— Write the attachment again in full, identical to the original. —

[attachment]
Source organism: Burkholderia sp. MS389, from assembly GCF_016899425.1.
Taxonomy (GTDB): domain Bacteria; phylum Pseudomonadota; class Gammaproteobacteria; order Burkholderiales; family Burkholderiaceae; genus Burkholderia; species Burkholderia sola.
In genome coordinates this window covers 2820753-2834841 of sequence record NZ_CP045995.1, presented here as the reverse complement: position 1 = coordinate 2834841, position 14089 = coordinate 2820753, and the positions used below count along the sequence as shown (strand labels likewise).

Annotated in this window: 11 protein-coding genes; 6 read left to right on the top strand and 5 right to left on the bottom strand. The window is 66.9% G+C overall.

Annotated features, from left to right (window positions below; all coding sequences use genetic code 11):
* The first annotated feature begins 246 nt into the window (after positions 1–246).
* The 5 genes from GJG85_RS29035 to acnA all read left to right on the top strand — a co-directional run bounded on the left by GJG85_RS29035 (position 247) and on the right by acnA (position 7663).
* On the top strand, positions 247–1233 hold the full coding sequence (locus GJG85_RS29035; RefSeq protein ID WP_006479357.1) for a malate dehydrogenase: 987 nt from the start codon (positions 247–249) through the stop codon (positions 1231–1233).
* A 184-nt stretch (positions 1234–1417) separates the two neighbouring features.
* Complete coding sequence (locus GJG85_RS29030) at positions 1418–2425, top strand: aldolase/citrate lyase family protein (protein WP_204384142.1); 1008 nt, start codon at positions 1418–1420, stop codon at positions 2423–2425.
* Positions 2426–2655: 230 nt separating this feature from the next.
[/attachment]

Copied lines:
Source organism: Burkholderia sp. MS389, from assembly GCF_016899425.1.
Taxonomy (GTDB): domain Bacteria; phylum Pseudomonadota; class Gammaproteobacteria; order Burkholderiales; family Burkholderiaceae; genus Burkholderia; species Burkholderia sola.
In genome coordinates this window covers 2820753-2834841 of sequence record NZ_CP045995.1, presented here as the reverse complement: position 1 = coordinate 2834841, position 14089 = coordinate 2820753, and the positions used below count along the sequence as shown (strand labels likewise).

Annotated in this window: 11 protein-coding genes; 6 read left to right on the top strand and 5 right to left on the bottom strand. The window is 66.9% G+C overall.

Annotated features, from left to right (window positions below; all coding sequences use genetic code 11):
* The first annotated feature begins 246 nt into the window (after positions 1–246).
* The 5 genes from GJG85_RS29035 to acnA all read left to right on the top strand — a co-directional run bounded on the left by GJG85_RS29035 (position 247) and on the right by acnA (position 7663).
* On the top strand, positions 247–1233 hold the full coding sequence (locus GJG85_RS29035; RefSeq protein ID WP_006479357.1) for a malate dehydrogenase: 987 nt from the start codon (positions 247–249) through the stop codon (positions 1231–1233).
* A 184-nt stretch (positions 1234–1417) separates the two neighbouring features.
* Complete coding sequence (locus GJG85_RS29030) at positions 1418–2425, top strand: aldolase/citrate lyase family protein (protein WP_204384142.1); 1008 nt, start codon at positions 1418–1420, stop codon at positions 2423–2425.
* Positions 2426–2655: 230 nt separating this feature from the next.